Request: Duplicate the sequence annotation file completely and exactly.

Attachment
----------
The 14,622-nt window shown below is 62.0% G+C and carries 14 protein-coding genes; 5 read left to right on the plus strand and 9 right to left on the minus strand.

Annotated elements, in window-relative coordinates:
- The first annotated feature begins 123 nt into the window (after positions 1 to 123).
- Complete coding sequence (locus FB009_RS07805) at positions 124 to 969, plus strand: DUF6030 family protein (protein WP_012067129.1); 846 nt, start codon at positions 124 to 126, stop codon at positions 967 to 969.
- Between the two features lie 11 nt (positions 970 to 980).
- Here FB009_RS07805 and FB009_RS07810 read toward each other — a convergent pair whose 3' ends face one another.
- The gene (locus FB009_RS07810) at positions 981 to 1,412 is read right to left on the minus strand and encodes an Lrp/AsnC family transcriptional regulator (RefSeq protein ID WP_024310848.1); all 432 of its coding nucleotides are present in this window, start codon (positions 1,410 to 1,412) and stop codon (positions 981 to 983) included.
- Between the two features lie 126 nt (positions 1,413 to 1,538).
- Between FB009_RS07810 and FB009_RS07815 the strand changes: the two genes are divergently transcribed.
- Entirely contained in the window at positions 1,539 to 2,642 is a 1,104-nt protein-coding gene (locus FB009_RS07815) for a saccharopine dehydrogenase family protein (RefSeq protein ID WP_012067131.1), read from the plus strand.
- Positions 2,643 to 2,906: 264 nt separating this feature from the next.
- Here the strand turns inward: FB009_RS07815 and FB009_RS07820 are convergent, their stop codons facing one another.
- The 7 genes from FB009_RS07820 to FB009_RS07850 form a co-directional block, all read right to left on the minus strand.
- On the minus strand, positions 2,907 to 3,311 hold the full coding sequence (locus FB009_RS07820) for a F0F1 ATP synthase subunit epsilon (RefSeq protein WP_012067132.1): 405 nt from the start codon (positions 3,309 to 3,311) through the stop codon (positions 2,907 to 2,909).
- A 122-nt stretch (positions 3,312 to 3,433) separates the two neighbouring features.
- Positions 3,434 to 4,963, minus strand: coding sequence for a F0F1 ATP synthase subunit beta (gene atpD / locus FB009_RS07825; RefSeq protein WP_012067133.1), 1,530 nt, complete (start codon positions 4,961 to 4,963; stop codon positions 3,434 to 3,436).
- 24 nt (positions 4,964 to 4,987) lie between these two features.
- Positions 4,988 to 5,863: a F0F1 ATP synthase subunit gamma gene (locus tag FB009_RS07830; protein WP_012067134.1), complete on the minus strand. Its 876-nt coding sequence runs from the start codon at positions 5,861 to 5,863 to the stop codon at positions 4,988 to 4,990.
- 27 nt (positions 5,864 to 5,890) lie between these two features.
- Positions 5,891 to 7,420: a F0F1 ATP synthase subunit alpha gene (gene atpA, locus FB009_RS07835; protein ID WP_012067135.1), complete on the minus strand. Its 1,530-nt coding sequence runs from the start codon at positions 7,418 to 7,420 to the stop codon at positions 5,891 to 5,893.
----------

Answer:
The 14,622-nt window shown below is 62.0% G+C and carries 14 protein-coding genes; 5 read left to right on the plus strand and 9 right to left on the minus strand.

Annotated elements, in window-relative coordinates:
- The first annotated feature begins 123 nt into the window (after positions 1 to 123).
- Complete coding sequence (locus FB009_RS07805) at positions 124 to 969, plus strand: DUF6030 family protein (protein WP_012067129.1); 846 nt, start codon at positions 124 to 126, stop codon at positions 967 to 969.
- Between the two features lie 11 nt (positions 970 to 980).
- Here FB009_RS07805 and FB009_RS07810 read toward each other — a convergent pair whose 3' ends face one another.
- The gene (locus FB009_RS07810) at positions 981 to 1,412 is read right to left on the minus strand and encodes an Lrp/AsnC family transcriptional regulator (RefSeq protein ID WP_024310848.1); all 432 of its coding nucleotides are present in this window, start codon (positions 1,410 to 1,412) and stop codon (positions 981 to 983) included.
- Between the two features lie 126 nt (positions 1,413 to 1,538).
- Between FB009_RS07810 and FB009_RS07815 the strand changes: the two genes are divergently transcribed.
- Entirely contained in the window at positions 1,539 to 2,642 is a 1,104-nt protein-coding gene (locus FB009_RS07815) for a saccharopine dehydrogenase family protein (RefSeq protein ID WP_012067131.1), read from the plus strand.
- Positions 2,643 to 2,906: 264 nt separating this feature from the next.
- Here the strand turns inward: FB009_RS07815 and FB009_RS07820 are convergent, their stop codons facing one another.
- The 7 genes from FB009_RS07820 to FB009_RS07850 form a co-directional block, all read right to left on the minus strand.
- On the minus strand, positions 2,907 to 3,311 hold the full coding sequence (locus FB009_RS07820) for a F0F1 ATP synthase subunit epsilon (RefSeq protein WP_012067132.1): 405 nt from the start codon (positions 3,309 to 3,311) through the stop codon (positions 2,907 to 2,909).
- A 122-nt stretch (positions 3,312 to 3,433) separates the two neighbouring features.
- Positions 3,434 to 4,963, minus strand: coding sequence for a F0F1 ATP synthase subunit beta (gene atpD / locus FB009_RS07825; RefSeq protein WP_012067133.1), 1,530 nt, complete (start codon positions 4,961 to 4,963; stop codon positions 3,434 to 3,436).
- 24 nt (positions 4,964 to 4,987) lie between these two features.
- Positions 4,988 to 5,863: a F0F1 ATP synthase subunit gamma gene (locus tag FB009_RS07830; protein WP_012067134.1), complete on the minus strand. Its 876-nt coding sequence runs from the start codon at positions 5,861 to 5,863 to the stop codon at positions 4,988 to 4,990.
- 27 nt (positions 5,864 to 5,890) lie between these two features.
- Positions 5,891 to 7,420: a F0F1 ATP synthase subunit alpha gene (gene atpA, locus FB009_RS07835; protein ID WP_012067135.1), complete on the minus strand. Its 1,530-nt coding sequence runs from the start codon at positions 7,418 to 7,420 to the stop codon at positions 5,891 to 5,893.